How would you interpret the pronoun ‘it’ in the sentence?
How would you interpret the pronoun ‘it’ in the sentence ‘It's a charming place’?
Does it refer to the villa the other speaker lived in?
Or does it refer to the whole area? It would seem to be weird if it refers to the whole area, because there was a war right then.
What do you think?
Thanks. It’s from A Farewell to Arms by Ernest Hemingway (Chapter 9).the context:
The Britisher leaned over me.
"Are you hit badly?" he asked. He was a tall man and wore steel-rimmed spectacles.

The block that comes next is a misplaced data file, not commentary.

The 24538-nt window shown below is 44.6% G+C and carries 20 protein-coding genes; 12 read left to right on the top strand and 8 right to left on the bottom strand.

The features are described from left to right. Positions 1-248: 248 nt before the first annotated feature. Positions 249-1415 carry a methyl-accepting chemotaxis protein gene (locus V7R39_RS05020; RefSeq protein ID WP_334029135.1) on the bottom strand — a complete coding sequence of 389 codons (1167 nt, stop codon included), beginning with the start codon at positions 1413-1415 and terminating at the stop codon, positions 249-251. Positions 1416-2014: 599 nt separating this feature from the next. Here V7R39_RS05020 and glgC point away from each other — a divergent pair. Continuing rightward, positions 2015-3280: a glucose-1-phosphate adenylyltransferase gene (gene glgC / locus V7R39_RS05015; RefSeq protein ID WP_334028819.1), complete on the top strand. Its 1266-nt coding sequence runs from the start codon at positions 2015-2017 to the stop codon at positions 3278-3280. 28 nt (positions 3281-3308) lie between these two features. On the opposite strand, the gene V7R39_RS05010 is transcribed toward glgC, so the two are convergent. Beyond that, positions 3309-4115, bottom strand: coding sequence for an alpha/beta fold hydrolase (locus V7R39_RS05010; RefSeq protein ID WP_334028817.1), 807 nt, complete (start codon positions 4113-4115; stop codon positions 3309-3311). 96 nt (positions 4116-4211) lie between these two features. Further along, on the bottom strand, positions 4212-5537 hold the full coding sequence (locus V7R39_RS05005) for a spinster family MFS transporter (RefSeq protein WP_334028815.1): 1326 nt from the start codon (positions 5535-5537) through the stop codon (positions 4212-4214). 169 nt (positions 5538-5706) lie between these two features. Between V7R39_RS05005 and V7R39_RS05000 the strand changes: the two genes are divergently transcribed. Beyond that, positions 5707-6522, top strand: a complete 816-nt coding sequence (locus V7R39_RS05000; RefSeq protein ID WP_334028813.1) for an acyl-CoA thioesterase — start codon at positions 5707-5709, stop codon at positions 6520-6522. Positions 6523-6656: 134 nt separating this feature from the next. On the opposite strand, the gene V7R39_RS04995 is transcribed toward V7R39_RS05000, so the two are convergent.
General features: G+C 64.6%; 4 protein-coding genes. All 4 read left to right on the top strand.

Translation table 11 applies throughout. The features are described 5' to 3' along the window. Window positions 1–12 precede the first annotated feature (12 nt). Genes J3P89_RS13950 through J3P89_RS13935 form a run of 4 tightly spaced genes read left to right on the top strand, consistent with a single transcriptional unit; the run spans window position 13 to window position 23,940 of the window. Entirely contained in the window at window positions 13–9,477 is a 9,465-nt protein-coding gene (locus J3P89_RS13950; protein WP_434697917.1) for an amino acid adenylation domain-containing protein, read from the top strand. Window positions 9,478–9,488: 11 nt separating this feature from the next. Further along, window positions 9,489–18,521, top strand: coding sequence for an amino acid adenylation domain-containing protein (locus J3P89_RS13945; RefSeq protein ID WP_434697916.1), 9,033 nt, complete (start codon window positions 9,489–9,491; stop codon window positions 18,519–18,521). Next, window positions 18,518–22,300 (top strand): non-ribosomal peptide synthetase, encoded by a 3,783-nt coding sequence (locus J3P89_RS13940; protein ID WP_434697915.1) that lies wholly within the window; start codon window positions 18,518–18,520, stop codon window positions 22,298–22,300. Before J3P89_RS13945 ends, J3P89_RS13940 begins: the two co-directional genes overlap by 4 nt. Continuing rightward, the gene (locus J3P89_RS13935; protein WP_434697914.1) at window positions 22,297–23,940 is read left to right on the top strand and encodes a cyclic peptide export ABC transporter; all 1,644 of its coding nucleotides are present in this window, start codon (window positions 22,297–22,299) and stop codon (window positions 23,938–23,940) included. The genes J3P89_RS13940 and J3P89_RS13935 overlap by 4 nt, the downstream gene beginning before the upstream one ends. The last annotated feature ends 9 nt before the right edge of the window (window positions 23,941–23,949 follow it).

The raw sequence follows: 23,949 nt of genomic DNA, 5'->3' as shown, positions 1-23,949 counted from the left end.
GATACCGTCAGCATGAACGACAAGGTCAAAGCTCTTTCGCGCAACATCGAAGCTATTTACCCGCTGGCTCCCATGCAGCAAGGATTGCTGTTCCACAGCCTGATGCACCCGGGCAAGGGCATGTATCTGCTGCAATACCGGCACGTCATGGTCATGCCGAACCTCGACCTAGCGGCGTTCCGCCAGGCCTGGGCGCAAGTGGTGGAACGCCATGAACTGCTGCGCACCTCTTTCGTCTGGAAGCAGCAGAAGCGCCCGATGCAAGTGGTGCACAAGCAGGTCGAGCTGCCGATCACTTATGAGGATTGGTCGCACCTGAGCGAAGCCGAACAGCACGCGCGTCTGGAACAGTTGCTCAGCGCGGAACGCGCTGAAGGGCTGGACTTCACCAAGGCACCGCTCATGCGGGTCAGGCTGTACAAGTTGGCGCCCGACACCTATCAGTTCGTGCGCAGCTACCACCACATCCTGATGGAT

"In the legs."
"It's not serious I hope. Will you have a cigarette?"
"They tell me you've lost two drivers."
"Yes. One killed and the fellow that brought you."
"What rotten luck. Would you like us to take the cars?"
"That's what I wanted to ask you."
"We'd take quite good care of them and return them to the villa. 206 aren't you?"
"It's a charming place. I've seen you about. They tell me you're an American."